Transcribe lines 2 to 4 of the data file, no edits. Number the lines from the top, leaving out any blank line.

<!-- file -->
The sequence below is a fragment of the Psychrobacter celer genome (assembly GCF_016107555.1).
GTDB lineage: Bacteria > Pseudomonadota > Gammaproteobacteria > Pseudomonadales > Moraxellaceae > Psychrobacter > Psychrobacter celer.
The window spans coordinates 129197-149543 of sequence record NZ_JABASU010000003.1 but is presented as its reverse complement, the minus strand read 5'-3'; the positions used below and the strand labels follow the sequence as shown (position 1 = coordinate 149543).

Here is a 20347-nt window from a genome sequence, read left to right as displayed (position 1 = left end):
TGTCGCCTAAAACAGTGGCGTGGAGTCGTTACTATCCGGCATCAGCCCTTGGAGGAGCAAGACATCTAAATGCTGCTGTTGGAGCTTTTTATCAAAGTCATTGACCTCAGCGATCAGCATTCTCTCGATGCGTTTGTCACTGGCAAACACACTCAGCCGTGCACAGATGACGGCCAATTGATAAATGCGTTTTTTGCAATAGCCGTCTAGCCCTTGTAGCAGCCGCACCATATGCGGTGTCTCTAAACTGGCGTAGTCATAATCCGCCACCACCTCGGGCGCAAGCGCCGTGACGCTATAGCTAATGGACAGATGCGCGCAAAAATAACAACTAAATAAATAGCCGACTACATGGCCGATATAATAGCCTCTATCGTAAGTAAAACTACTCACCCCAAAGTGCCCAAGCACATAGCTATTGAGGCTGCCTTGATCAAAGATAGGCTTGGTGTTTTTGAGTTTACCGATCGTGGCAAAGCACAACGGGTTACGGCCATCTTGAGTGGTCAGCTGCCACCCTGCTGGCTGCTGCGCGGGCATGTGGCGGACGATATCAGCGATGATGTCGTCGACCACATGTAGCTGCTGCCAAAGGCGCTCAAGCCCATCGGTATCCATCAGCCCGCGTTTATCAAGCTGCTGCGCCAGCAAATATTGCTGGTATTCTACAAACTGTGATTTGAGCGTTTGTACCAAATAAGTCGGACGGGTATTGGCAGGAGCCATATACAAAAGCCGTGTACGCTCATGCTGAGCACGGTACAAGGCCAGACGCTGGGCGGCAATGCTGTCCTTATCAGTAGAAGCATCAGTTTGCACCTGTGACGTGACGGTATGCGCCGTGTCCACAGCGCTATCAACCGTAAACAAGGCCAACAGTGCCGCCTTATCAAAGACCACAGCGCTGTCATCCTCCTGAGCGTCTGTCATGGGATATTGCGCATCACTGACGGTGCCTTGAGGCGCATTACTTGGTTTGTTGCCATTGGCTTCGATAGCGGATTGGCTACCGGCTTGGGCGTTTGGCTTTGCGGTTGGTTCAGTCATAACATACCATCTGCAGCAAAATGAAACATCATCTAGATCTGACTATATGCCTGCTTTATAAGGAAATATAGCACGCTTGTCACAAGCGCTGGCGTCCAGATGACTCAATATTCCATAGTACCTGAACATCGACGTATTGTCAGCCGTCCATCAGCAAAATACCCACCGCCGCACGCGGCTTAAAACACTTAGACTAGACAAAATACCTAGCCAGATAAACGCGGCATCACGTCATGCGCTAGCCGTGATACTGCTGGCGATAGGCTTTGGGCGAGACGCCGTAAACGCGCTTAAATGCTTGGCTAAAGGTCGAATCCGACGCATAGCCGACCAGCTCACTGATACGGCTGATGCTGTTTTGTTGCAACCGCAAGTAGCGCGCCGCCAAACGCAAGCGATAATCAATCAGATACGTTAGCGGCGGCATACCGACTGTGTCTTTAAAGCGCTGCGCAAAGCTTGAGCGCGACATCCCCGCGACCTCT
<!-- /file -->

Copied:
GTDB lineage: Bacteria > Pseudomonadota > Gammaproteobacteria > Pseudomonadales > Moraxellaceae > Psychrobacter > Psychrobacter celer.
The window spans coordinates 129197-149543 of sequence record NZ_JABASU010000003.1 but is presented as its reverse complement, the minus strand read 5'-3'; the positions used below and the strand labels follow the sequence as shown (position 1 = coordinate 149543).

Here is a 20347-nt window from a genome sequence, read left to right as displayed (position 1 = left end):